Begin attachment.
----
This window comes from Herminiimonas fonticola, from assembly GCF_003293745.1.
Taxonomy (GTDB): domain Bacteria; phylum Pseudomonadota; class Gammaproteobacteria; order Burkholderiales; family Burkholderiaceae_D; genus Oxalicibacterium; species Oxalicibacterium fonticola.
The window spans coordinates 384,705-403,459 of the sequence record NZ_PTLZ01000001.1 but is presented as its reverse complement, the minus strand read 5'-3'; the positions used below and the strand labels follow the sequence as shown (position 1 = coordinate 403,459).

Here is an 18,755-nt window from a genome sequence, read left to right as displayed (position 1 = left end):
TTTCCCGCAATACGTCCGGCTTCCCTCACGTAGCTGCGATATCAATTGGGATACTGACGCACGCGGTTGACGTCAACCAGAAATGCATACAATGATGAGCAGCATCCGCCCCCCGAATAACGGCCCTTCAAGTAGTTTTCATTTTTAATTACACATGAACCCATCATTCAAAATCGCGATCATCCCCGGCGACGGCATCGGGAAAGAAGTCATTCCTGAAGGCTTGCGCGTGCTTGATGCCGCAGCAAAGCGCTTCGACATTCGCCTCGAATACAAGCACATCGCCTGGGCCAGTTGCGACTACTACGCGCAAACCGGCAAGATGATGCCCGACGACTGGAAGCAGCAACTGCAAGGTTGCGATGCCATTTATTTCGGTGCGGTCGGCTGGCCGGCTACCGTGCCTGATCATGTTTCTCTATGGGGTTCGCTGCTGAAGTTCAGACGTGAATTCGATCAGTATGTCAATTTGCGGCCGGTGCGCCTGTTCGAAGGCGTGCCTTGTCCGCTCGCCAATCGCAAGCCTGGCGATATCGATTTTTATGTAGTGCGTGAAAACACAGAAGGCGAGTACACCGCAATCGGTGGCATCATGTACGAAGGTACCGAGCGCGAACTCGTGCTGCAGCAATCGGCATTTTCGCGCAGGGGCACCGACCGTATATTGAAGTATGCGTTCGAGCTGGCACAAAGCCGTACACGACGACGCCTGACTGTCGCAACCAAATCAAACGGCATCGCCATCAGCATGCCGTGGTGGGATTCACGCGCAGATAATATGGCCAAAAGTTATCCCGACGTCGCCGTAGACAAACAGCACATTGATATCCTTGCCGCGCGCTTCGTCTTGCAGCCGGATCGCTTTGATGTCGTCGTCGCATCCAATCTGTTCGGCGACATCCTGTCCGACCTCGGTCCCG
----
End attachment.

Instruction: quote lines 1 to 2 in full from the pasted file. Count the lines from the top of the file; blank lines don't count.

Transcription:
This window comes from Herminiimonas fonticola, from assembly GCF_003293745.1.
Taxonomy (GTDB): domain Bacteria; phylum Pseudomonadota; class Gammaproteobacteria; order Burkholderiales; family Burkholderiaceae_D; genus Oxalicibacterium; species Oxalicibacterium fonticola.